In order to forestall future accidents, you add yet another layer of control - another echelon of complexity, bureaucracy, and maintenance - that substantially increases the cost of building and operating a nuclear power plant, and lengthens the process of going from initial planning to construction and operations.  So you end up investing more and more of your chainsaw-juggling riches in elaborate protective gear, training, electronics, computer modeling, etc., and pretty soon the riches ain't so rich.  But you're still juggling chainsaws, and you're bound to slip again.  With every other energy generating technology in existence, a loss of power to the generating equipment means that the process stops, but with nuclear fission, loss of power not only means that it continues, but that it spirals out of control.  

It's not possible to overstate just how stupid this is.  Here's another analogy: Imagine a billionaire gives you a limitless credit card that they pay for and lets you buy whatever you want forever, but only if you spend all day, every day balancing on the end of a 50-foot stilt, and the minute you fall the card is cancelled.  Yeah, it's like that.  Oh, and BTW, it's also not renewable - it's based on some of the rarest elements on Earth (and getting rarer), and the waste byproducts of which will be toxic for tens of thousands of years and if released either accidentally or deliberately would create a regional catastrophe.  The short-sightedness of nuclear fission energy is just awesome to behold.

3.  The United States retreats from renewable energy in the 1980s, 1990s, and early 2000s.

Some would say that renewable energy should have been pursued from the beginning of the modern industrial age, but we can admit that this would have been impractical: Although there could have been long-term advantages in theory, economies that deliberately limited their pursuit of fossil fuels in the late 19th and early 20th centuries would have soon been swamped by those that dove right in, and given the politics of the era that could have easily meant literal military conquest.  Even with decades of sustained development, no electric tank or aircraft that could have been possible in the 1940s would have competed with Panzers and Messerschmitt aircraft, let alone what kind of industrial output in bullets and bombs would have occurred in the preceding World War.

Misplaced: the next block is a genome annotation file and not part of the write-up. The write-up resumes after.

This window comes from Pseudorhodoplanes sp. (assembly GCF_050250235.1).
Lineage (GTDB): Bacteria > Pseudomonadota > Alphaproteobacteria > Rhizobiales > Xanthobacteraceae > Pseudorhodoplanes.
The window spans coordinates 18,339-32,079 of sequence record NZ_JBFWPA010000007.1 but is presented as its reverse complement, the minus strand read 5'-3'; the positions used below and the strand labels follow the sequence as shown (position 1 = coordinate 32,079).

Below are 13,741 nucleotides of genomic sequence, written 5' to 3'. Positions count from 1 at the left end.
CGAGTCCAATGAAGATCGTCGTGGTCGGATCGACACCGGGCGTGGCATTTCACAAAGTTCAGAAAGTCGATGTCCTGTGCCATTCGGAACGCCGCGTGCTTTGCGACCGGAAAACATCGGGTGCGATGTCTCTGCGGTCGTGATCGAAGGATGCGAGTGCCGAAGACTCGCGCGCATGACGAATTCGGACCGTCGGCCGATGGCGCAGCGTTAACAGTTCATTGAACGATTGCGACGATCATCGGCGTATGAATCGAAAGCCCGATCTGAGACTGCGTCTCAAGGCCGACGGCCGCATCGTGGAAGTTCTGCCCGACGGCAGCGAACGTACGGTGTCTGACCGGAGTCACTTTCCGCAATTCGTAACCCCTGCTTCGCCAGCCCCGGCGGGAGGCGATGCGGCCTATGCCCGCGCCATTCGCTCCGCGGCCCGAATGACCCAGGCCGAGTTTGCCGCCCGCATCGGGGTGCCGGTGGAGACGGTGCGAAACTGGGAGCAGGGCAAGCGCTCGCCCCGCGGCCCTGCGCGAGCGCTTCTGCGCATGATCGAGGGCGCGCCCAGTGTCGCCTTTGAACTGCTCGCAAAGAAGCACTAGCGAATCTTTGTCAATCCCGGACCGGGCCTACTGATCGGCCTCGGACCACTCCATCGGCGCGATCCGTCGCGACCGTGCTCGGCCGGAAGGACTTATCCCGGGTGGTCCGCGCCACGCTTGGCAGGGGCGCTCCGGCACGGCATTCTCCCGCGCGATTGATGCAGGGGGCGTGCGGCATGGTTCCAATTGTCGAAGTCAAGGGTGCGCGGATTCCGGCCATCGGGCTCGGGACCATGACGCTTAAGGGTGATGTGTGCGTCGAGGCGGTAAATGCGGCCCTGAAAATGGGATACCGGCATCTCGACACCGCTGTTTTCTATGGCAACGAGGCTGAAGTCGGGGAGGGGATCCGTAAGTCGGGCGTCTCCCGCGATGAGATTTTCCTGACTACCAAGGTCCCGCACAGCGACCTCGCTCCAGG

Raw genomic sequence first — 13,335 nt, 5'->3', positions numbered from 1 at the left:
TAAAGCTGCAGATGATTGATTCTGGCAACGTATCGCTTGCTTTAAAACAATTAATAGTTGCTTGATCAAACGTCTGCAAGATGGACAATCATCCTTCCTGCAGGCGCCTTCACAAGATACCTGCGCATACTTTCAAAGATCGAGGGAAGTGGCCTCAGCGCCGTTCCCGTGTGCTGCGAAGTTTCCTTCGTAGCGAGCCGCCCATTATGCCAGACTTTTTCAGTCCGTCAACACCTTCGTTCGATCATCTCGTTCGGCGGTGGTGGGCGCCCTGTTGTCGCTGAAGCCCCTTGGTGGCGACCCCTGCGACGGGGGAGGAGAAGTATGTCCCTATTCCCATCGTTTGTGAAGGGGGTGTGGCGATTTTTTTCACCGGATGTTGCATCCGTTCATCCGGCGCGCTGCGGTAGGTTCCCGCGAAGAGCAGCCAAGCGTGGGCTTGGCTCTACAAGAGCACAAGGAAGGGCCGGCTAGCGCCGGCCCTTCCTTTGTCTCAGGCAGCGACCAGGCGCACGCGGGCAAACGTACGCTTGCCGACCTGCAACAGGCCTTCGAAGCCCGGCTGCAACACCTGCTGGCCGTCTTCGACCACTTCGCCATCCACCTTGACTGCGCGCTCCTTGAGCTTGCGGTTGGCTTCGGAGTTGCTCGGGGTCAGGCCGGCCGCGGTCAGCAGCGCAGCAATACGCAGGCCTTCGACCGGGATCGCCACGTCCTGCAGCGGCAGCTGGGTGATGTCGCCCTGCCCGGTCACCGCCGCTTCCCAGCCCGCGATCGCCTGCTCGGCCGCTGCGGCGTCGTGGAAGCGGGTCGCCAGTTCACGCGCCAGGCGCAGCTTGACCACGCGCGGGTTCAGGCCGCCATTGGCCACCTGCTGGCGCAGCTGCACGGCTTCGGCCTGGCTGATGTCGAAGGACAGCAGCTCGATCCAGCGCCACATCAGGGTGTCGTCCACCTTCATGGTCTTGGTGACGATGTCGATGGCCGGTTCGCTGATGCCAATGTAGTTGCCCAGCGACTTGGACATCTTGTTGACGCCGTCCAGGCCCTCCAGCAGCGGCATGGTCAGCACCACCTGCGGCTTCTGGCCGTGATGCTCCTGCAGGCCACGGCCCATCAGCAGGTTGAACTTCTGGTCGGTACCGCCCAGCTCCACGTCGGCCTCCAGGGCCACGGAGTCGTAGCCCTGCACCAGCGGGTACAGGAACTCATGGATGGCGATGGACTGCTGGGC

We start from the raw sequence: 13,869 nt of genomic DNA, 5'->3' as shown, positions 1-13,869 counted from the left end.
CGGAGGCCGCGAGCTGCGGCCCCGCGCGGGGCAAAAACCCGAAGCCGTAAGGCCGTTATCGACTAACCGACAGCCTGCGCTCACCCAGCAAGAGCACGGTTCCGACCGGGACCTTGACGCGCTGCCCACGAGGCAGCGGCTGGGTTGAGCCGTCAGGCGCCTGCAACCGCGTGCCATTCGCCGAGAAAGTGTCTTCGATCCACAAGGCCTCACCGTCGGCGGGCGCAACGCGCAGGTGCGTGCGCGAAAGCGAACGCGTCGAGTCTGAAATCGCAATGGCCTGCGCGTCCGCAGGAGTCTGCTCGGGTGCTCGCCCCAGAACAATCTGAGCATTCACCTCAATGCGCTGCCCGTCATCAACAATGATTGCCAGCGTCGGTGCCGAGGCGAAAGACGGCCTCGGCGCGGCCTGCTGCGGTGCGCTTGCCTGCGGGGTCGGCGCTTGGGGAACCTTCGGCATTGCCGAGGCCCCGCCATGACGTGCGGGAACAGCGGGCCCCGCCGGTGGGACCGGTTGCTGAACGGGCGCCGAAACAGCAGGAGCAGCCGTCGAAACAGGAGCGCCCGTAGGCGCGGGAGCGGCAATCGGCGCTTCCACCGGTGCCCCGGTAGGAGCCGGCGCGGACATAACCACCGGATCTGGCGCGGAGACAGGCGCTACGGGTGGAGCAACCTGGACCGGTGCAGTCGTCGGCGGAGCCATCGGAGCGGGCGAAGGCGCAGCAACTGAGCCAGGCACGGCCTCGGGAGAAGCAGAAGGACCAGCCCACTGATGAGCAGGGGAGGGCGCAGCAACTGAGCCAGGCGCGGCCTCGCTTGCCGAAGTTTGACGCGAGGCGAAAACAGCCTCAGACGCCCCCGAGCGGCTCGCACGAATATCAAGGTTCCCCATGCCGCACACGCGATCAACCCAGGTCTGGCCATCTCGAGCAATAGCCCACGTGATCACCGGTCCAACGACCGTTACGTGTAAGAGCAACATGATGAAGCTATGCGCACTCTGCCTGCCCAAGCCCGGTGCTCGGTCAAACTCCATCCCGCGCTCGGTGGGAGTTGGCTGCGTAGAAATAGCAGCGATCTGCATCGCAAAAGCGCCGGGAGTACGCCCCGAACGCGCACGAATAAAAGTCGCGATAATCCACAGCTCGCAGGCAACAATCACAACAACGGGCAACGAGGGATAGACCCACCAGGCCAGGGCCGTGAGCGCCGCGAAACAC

Fossil fuels are a powerful, addictive, energy-dense substance that would have given economies that used them a PCP-like strength advantage over more far-sighted ones.  
But there was no such excuse in the late 1970s and early 1980s, when the world experienced the first series of oil shocks and became aware that fossil fuels were a problem - especially on the part of the United States, which was the world's richest, most advanced economy, with vast surplus resources at its disposal to invest in intelligent technological change.  This was also the period when the first glimmerings of climate theory began to raise the possibility that emissions from these fuels were destabilizing the global environment, so it wasn't just a sustainability issue.

In fact, there were no excuses at all: The Soviet Union was already sort of a joke by then, so it wasn't like they were going to overtake us economically if we invested in the future rather than constantly chasing fossil fuel highs.  China and India were nowhere to be seen yet.  Europe hadn't yet formed the EU, and was still divided into East and West anyway.  Central and South America were in the midst of a bunch of petty dictatorships and civil wars.  And Japan didn't become a big player until later in the 1980s.  In other words, the United States had no competitors whatsoever, and could have done any damn thing it pleased.  And though it excelled at computers and information technology, what it pleased in terms of energy was to do absolutely nothing intelligent: No significant investments made in solar energy, wind energy, geothermal, hydroelectric, storage, efficiency, transmission - nothing.  El Zilcho.  

Part of it was of course Ronald Reagan, who had his own sort of Lysenkoist attitude toward energy, actually ordering solar panels that President Carter had installed on the White House roof torn down because he found them ideologically offensive.  You see, clean, renewable energy embodies a holistic, responsible view of economics and nature that rejects the quasi-rapist ideology of the laissez-faire capitalist who just takes whatever they can, as quickly as they can, from whomever they can and gives back as little as possible.  Reagan and his cohorts found the very idea of passively harvesting an abundant resource disgusting: Economic activity was supposed to be destructive, and willful, and imposing - it was supposed to make the public's life miserable through pollution even as it made the few who had the Will to harness it filthy rich and powerful.  

Conservatives saw (and continue to see) this as the Natural Order of things.  Any technology that rejected this zero-sum attitude had to be crushed as a threat to right-wing economic dogma.  About the only "clean" energy source they've ever been amenable toward was nuclear, and that's because the dangers involved in it appeal to their stark, fascistic ideology of energy being something that has to be violently and hazardously ripped from nature rather than something that can be intelligently harvested.